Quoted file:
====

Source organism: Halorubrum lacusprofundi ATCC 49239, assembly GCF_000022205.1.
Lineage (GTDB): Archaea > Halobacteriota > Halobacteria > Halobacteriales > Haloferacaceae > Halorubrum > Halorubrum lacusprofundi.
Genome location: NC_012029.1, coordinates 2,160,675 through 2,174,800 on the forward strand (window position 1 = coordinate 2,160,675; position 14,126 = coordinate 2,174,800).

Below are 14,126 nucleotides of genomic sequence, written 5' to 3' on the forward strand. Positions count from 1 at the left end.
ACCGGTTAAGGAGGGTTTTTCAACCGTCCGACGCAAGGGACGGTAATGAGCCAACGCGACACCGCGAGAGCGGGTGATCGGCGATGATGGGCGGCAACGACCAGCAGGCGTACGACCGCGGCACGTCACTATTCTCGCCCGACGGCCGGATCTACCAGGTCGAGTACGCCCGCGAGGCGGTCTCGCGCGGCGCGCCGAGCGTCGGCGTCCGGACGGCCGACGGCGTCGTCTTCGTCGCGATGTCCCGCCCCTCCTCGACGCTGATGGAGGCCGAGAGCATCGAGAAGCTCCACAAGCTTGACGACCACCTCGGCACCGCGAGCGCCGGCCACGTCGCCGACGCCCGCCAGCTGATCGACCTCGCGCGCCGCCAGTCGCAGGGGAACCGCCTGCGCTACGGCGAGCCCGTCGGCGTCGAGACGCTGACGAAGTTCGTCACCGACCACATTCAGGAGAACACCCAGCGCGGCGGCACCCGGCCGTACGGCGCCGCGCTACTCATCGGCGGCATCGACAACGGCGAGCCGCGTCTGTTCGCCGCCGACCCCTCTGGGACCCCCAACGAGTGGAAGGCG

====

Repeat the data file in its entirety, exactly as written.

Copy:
Source organism: Halorubrum lacusprofundi ATCC 49239, assembly GCF_000022205.1.
Lineage (GTDB): Archaea > Halobacteriota > Halobacteria > Halobacteriales > Haloferacaceae > Halorubrum > Halorubrum lacusprofundi.
Genome location: NC_012029.1, coordinates 2,160,675 through 2,174,800 on the forward strand (window position 1 = coordinate 2,160,675; position 14,126 = coordinate 2,174,800).

Below are 14,126 nucleotides of genomic sequence, written 5' to 3' on the forward strand. Positions count from 1 at the left end.
ACCGGTTAAGGAGGGTTTTTCAACCGTCCGACGCAAGGGACGGTAATGAGCCAACGCGACACCGCGAGAGCGGGTGATCGGCGATGATGGGCGGCAACGACCAGCAGGCGTACGACCGCGGCACGTCACTATTCTCGCCCGACGGCCGGATCTACCAGGTCGAGTACGCCCGCGAGGCGGTCTCGCGCGGCGCGCCGAGCGTCGGCGTCCGGACGGCCGACGGCGTCGTCTTCGTCGCGATGTCCCGCCCCTCCTCGACGCTGATGGAGGCCGAGAGCATCGAGAAGCTCCACAAGCTTGACGACCACCTCGGCACCGCGAGCGCCGGCCACGTCGCCGACGCCCGCCAGCTGATCGACCTCGCGCGCCGCCAGTCGCAGGGGAACCGCCTGCGCTACGGCGAGCCCGTCGGCGTCGAGACGCTGACGAAGTTCGTCACCGACCACATTCAGGAGAACACCCAGCGCGGCGGCACCCGGCCGTACGGCGCCGCGCTACTCATCGGCGGCATCGACAACGGCGAGCCGCGTCTGTTCGCCGCCGACCCCTCTGGGACCCCCAACGAGTGGAAGGCG